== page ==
Michigan politics is rarely subtle. But the current dustup over a proposed new bridge to Canada has been particularly nasty. Billionaire trucking company owner Manuel “Matty” Moroun, who beat out Warren Buffett in bidding for the 81-year-old Ambassador Bridge more than three decades ago, is now doing his best to undercut Republican Michigan Governor Rick Snyder’s efforts to build a publicly owned competitor to what is the busiest U.S.-Canada border crossing.
Back in 1979, Moroun paid around $30 million for a controlling stake in the 7,490-foot span connecting Detroit to Windsor, Ont.—once the world’s longest suspension bridge. With that investment under threat, the 84-year-old Moroun and his son, Matthew, are trying to persuade state lawmakers to oppose the proposed New International Trade Crossing, as it’s known. Moroun has spent more than $1 million on television ads calling the ITC a boondoggle, saying taxpayers would end up footing part of the bill. To ease congestion on the Ambassador, Moroun is proposing building an adjoining six-lane span, at his own expense.
Few would deny the traffic jams on the Ambassador are anything other than epic. One-quarter of the truck freight between the U.S. and Canada and more than 7 million vehicles a year traverse the bridge, according to the Public Border Operators Assn. Delays at the crossing cost Ford alone $13.7 million in lost productivity in 2010, concludes a forthcoming report by the Center for Automotive Research.
Snyder wants Michigan and Canada to hire a contractor to build and run another Detroit River bridge just two miles south. The project would generate 10,000 construction jobs, the Michigan Transportation Dept. forecasts. While the contractor would be responsible for cobbling together the $950 million in financing for the bridge, Canada has offered to lend Michigan up to $550 million to build connecting roads. “This is Canada’s No. 1 national infrastructure priority,” says Roy Norton, the nation’s consul general in Detroit.
Matthew Moroun, vice-chairman of Detroit International Bridge, which operates the Ambassador, says a public project would likely put it out of business. An analysis by Michigan’s Transportation Dept. forecasts the Ambassador would lose nearly half its commercial traffic. “We would have a hard time, if not an impossible time, paying our bills,” says the younger Moroun, 38. The Ambassador Bridge took in revenues of $81 million in 2004, according to state estimates. Matthew Moroun would not disclose figures.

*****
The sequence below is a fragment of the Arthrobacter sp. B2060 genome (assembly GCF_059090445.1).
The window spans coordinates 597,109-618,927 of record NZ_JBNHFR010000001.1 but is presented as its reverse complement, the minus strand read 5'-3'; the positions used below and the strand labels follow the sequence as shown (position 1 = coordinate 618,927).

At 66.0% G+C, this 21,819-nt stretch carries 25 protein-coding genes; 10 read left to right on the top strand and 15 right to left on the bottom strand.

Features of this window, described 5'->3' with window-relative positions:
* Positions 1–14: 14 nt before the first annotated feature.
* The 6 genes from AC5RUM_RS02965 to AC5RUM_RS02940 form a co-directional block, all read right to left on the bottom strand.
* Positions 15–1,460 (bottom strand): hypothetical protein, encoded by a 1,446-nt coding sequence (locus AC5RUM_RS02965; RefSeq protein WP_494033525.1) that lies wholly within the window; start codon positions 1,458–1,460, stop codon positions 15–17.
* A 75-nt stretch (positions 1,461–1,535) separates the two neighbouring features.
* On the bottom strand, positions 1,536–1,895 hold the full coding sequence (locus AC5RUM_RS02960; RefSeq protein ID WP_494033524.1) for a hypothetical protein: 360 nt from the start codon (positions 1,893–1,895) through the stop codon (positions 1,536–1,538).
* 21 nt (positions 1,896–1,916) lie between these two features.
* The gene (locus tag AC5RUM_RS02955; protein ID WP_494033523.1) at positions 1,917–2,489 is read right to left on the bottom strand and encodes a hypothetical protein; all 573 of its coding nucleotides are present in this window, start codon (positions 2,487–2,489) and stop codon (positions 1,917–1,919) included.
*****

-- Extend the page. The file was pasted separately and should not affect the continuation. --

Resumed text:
The Morouns’ efforts to frame their dispute as a contest between a family business and an overreaching state government have resonated beyond Michigan. Americans for Prosperity, an advocacy group founded by the billionaire brothers Charles and David Koch that has embraced some Tea Party causes, bankrolled a public-relations campaign against the proposed public bridge, including mass mailings to state voters. Matty Moroun, who has a personal net worth of $1.7 billion, according to Forbes, also hired Dick Morris, the onetime campaign strategist turned Fox News Network (NWS) pundit, as an adviser. Moroun “has co-opted some of the Tea Party movement, which sends shivers up Republicans’ backbones,” says Tom Shields, spokesman for a coalition of business, labor, and political leaders that supports Snyder’s plan.
“Everyone wants a private bridge,” says Michigan Lieutenant Governor Brian Calley, who drafted the legislation. “The question is, do they want a private bridge for one politically active family with exclusive access to a monopoly?”
Snyder is pressing state lawmakers to vote on the legislation before the end of the year. Republican State Senator Mike Kowall, who chairs the Economic Development Committee, says “as of now, the votes are not there.” The Moroun family certainly has an influential voice, given that it contributed $565,000 to state candidates for the 2010 election, according to campaign finance records. “Those people respond to money,” says Rich Robinson, director of Michigan Campaign Finance Network, a private group that tracks donations. “It’s got to be the money-in-politics issue in Michigan this year.”